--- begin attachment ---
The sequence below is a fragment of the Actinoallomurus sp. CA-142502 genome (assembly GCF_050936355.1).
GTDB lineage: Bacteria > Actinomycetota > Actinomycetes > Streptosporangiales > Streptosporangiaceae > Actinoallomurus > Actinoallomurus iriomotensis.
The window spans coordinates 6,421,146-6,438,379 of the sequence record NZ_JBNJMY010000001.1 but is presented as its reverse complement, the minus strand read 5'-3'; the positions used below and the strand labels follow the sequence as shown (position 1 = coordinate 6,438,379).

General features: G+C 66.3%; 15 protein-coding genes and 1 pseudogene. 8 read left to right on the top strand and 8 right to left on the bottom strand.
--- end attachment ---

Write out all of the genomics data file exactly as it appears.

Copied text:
The sequence below is a fragment of the Actinoallomurus sp. CA-142502 genome (assembly GCF_050936355.1).
GTDB lineage: Bacteria > Actinomycetota > Actinomycetes > Streptosporangiales > Streptosporangiaceae > Actinoallomurus > Actinoallomurus iriomotensis.
The window spans coordinates 6,421,146-6,438,379 of the sequence record NZ_JBNJMY010000001.1 but is presented as its reverse complement, the minus strand read 5'-3'; the positions used below and the strand labels follow the sequence as shown (position 1 = coordinate 6,438,379).

General features: G+C 66.3%; 15 protein-coding genes and 1 pseudogene. 8 read left to right on the top strand and 8 right to left on the bottom strand.